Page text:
Some computer manufacturers have initiated programs by which they will take back old equipment for recycling. In Ohio. and in response to the increasing discussion of regulatory approaches under development in Europe and Japan." (McCarthy. Many local governments have held recycling collection events for computer equipment. 2002). These events typically are one-day or a series of events at specific locations and allow the general public to bring their obsolete computer equipment to a collection point to be separated by type for recycling or hazardous waste disposal. IBM. Recent news articles show that Epson has developed a similar program at a cost of ten dollars. The fees range from $13 to $34 dollars per item depending on the quantity and type of hardware that is returned. . 2002) Numerous other states have legislation in different stages of development to combat the growing problem of e-waste. The response to these types of events has shown that many consumers will take part in programs of this type. Households and small quantity generators are exempt from the strict hazardous waste management requirements. the wish to provide a stimulus for companies pioneering demanufacturing and recycling technologies. two back-to-back Saturday collection events garnered "87 tons of unwanted computers" (McCarthy. but these regulations apply only to large companies and governmental institutions. while Nebraska has introduced legislation that would impose an advance disposal fee on the sale of CRTs". In the United States. Under EPA regulations. an importer. There are basically two alternatives to establishing procedures for dealing with e-waste voluntary programs and regulated programs. In Rhode Island. 1998. While there are no federal regulations on e-waste. such as the amount of hazardous material used to make their products and the growing pile of waste that results from the dynamic pace of innovation in the Information Technology (IT) industry. most of the materials in computers are considered hazardous.soon include computers. This ordinance requires consumers to "take used equipment back to a manufacturer. The voluntary initiatives are motivated by a number of reasons. a sense that it is good business and good public relations to do so. 2002). 2003). 2003). Hewlett-Packard. some states have enacted legislation to combat the problem and many others are in the process of doing so. Another voluntary type of program is the manufacturers' take back program. Switzerland was the first country to enact legislation specifically targeting e-waste when it passed and ordinance for separate collection and recycling of electronic waste on January 14. The United States has also failed to ratify the Basel Convention. 2002)." (McCarthy. (Dahl. All three require the consumer to pay a fee when sending in computer equipment. or a retailer." (SVTC. The Basel Convention "prohibits the shipment of hazardous waste from rich countries to poor ones." (SVTC. an interest in demonstrating the feasibility of separate collection and recycling. 2002) The Netherlands passed a similar decree in April of 1998. Both California and Massachusetts have banned the disposal of CRTs. The inaction of the United States in legislating solutions to the e-waste crisis "has allowed the computer industry to resist addressing many criticisms. Retailers are required to take back old equipment if they offer the same sort of product for sale. "including the desire to protect the environment from the effects of disposal. the only regulations with regard to e-waste are the hazardous waste provisions regulated by the Environmental Protection Agency. and Sony have had such programs in place for a few years. two such voluntary events "collected 161 tons of old computers" (McCarthy. which has been signed by all of the other developed nations.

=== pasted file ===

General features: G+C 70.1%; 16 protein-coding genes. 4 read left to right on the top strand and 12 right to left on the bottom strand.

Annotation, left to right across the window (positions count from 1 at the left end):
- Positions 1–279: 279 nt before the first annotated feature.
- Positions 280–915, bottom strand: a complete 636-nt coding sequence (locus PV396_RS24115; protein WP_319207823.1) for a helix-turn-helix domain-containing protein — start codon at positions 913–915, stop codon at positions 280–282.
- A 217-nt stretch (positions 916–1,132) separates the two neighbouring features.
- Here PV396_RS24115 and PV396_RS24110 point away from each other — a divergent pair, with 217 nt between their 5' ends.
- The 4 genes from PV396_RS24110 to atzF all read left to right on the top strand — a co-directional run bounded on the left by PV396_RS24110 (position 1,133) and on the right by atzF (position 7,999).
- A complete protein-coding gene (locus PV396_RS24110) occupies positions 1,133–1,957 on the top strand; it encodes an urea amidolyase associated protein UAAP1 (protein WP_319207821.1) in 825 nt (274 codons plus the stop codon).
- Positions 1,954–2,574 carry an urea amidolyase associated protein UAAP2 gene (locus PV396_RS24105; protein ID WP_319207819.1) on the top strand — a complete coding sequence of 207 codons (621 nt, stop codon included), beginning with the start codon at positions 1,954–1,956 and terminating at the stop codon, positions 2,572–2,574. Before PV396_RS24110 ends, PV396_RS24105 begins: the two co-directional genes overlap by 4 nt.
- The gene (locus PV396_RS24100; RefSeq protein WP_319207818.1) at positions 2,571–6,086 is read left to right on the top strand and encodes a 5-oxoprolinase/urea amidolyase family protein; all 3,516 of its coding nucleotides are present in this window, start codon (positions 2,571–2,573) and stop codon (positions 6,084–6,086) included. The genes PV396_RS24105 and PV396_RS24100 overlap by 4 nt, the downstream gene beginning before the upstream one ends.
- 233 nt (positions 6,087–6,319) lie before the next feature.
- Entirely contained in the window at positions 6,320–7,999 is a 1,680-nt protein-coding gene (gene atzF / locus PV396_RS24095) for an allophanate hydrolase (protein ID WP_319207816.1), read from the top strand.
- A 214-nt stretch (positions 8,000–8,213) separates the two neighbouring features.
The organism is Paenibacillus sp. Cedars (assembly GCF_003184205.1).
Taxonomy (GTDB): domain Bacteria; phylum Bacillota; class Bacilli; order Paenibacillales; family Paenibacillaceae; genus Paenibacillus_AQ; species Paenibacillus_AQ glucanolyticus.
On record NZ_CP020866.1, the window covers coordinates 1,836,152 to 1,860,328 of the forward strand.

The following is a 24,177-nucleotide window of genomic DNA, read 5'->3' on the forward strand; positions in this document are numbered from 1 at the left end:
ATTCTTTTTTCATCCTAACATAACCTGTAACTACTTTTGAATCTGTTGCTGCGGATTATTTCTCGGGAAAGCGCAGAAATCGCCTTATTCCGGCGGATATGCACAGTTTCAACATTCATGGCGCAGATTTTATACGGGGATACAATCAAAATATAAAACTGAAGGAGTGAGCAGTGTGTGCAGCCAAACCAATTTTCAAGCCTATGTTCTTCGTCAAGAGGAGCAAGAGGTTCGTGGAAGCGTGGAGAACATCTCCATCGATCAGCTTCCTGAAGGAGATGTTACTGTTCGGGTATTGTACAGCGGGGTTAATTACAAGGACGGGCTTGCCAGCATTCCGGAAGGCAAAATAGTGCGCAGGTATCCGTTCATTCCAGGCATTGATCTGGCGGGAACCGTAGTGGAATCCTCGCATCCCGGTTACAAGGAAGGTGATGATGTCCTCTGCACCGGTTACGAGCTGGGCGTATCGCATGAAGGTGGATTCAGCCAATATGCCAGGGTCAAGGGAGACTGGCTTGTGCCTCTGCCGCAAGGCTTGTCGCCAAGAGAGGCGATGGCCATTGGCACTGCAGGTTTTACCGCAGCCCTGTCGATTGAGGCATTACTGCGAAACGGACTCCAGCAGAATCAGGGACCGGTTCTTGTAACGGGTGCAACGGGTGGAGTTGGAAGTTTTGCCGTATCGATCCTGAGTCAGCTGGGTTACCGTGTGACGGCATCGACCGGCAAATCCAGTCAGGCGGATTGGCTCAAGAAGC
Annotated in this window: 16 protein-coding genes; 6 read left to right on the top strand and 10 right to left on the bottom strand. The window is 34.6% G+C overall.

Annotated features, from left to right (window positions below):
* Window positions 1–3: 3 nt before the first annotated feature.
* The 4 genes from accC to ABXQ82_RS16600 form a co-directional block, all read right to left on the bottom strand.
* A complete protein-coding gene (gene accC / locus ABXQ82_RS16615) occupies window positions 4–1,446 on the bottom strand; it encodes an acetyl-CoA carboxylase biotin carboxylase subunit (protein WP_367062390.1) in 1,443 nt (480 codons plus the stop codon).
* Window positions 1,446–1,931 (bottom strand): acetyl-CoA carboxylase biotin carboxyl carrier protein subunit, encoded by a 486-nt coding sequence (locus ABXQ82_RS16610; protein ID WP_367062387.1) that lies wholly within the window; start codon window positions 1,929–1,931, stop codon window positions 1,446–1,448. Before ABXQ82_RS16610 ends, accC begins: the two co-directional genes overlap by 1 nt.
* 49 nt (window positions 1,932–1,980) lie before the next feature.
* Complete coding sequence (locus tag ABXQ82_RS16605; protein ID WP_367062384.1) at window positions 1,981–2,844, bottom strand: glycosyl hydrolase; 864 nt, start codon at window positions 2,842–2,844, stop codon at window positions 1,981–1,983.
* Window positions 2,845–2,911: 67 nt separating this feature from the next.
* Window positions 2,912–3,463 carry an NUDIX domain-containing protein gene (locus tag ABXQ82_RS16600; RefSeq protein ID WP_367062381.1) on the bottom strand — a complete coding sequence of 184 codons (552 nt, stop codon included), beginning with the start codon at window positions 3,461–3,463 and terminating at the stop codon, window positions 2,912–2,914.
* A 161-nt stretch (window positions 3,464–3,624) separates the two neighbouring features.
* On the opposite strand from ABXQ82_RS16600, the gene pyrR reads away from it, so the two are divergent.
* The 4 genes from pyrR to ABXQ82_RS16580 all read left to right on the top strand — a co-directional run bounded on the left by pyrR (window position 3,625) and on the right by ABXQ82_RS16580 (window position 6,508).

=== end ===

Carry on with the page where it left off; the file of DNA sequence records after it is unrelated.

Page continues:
includes the return to manufacturers of leased equipment. McCarthy in his Report for Congress: 1. The EPA announced on January 10. Impose bans on disposal and/or export of e-waste. I argue that each individual act must not be weighed. cell phones. keyboards. VCRs. Because existing recycling options are strictly voluntary. Fees were generally only charged for TVs and computer monitors and those fees were $10 and $15 dollars. and small household appliances of any brand to the designated location" (McCarthy. Regulate the use of hazardous substances in computers. It impacts not only the individual actually making the disposal. Furthermore. and recycling companies in an effort to raise awareness among American consumers of the value of reusing and recycling electronics and provide the opportunity to do so. monitors. 2002) We have to keep in mind what we are trying to avoid: the dumping of hazardous electronic waste not only on our own shores. Thus. Consumers were allowed to drop off "computers. . printers." (McCarthy. but each member of the community in which it takes place. We know it is harmful to the environment and to human kind to casually dispose of hazardous materials. The Plug-In To e-Cycling Campaign partners." (McCarthy. one must weigh the benefits and damages to all affected people before forming a conclusion about what is ethically right. which were identified by James E. rechargeable batters. regulations are necessary to benefit the global community. The guiding principle of utilitarian ethical theory is to increase happiness or utility. Each of these voluntary efforts show one thing: the consumer must make the effort and pay the price for recycling their electronic equipment. "manufacturer responsibility for end-of-life products disappeared. While leases were quite common when technology made computers more expensive. In April 2001." (Dahl. electronic manufacturers. Since this is a consequentialist theory. but across the seas as well. estimated by the National Safety Council at 14%. camcorders. TVs. "the availability and use of such programs has only scratched the surface of what is available to be recycled. retailers. 2002). 2. Several two-day events were held at 11 sites in 8 States across the country. but the rule must be what action results in the greatest good for the greatest number of people. "Environmentally conscious owners who want to do the right thing in disposing of their outdated electronics usually must reach into their own pockets to make sure that these machines either find new homes or are recycled properly. 2003 a new campaign to encourage Americans to reuse or recycle used electronics. 3.Retailers have shown an interest in promoting electronic equipment recycling. fax machines. Best Buy announced the beginning of periodic collection efforts. with little impact on overall recycling rates. therefore. 2002). should be that improper disposal of e-waste is morally wrong and we should find appropriate means to rectify the current state of affairs. innovations in the industry have reduced the cost of equipment and leases are no longer the norm. Require labeling of computers to encourage recycling and provide information to consumers. 2002) Despite the efforts of so many voluntary programs. Some of the options to consider include the following. stereos. The rule. the rate of recycling.